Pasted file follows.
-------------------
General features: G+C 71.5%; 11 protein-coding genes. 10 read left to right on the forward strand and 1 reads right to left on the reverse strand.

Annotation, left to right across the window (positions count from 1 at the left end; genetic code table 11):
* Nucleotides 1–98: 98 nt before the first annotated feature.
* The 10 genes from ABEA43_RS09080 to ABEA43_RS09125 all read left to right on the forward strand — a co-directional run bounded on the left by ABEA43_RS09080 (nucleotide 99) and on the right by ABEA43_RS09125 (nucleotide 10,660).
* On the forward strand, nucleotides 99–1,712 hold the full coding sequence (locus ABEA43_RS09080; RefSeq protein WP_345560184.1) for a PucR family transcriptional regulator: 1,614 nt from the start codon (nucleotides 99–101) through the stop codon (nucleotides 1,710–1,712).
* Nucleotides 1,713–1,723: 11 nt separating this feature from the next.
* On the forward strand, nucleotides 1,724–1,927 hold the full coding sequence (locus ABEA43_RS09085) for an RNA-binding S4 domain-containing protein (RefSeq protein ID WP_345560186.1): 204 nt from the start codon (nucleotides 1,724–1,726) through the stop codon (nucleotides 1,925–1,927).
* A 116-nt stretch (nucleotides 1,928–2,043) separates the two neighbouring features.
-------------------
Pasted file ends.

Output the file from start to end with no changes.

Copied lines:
General features: G+C 71.5%; 11 protein-coding genes. 10 read left to right on the forward strand and 1 reads right to left on the reverse strand.

Annotation, left to right across the window (positions count from 1 at the left end; genetic code table 11):
* Nucleotides 1–98: 98 nt before the first annotated feature.
* The 10 genes from ABEA43_RS09080 to ABEA43_RS09125 all read left to right on the forward strand — a co-directional run bounded on the left by ABEA43_RS09080 (nucleotide 99) and on the right by ABEA43_RS09125 (nucleotide 10,660).
* On the forward strand, nucleotides 99–1,712 hold the full coding sequence (locus ABEA43_RS09080; RefSeq protein WP_345560184.1) for a PucR family transcriptional regulator: 1,614 nt from the start codon (nucleotides 99–101) through the stop codon (nucleotides 1,710–1,712).
* Nucleotides 1,713–1,723: 11 nt separating this feature from the next.
* On the forward strand, nucleotides 1,724–1,927 hold the full coding sequence (locus ABEA43_RS09085) for an RNA-binding S4 domain-containing protein (RefSeq protein ID WP_345560186.1): 204 nt from the start codon (nucleotides 1,724–1,726) through the stop codon (nucleotides 1,925–1,927).
* A 116-nt stretch (nucleotides 1,928–2,043) separates the two neighbouring features.